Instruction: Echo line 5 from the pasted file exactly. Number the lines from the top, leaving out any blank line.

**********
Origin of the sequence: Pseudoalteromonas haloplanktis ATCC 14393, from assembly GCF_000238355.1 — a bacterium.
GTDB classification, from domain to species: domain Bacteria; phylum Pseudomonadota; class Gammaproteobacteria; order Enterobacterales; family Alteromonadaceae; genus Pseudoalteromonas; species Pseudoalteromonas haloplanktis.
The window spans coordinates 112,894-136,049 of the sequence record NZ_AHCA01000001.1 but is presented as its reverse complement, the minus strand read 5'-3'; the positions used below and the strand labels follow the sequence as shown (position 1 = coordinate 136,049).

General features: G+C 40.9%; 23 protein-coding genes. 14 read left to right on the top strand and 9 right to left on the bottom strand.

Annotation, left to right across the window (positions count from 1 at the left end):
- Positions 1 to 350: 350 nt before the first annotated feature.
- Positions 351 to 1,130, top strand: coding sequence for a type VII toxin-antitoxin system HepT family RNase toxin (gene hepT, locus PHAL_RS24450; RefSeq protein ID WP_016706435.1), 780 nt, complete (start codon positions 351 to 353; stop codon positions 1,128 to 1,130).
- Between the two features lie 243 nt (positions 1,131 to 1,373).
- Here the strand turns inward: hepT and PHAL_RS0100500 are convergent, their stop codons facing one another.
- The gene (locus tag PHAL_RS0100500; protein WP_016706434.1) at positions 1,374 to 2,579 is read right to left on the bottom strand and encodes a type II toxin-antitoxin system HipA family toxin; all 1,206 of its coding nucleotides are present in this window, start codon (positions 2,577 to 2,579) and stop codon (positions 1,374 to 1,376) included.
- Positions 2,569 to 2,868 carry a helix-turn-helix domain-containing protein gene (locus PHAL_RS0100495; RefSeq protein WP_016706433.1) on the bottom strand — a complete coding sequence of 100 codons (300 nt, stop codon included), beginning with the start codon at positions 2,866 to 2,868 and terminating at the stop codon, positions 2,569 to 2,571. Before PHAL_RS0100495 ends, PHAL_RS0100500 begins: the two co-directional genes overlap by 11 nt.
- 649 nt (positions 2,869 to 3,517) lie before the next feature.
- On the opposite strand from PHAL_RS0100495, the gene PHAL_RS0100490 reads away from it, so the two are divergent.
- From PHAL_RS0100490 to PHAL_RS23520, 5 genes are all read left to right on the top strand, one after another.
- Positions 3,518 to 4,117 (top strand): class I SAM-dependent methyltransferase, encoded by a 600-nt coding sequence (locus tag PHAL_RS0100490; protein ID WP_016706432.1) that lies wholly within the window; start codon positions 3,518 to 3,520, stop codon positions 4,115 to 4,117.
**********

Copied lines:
Annotation, left to right across the window (positions count from 1 at the left end):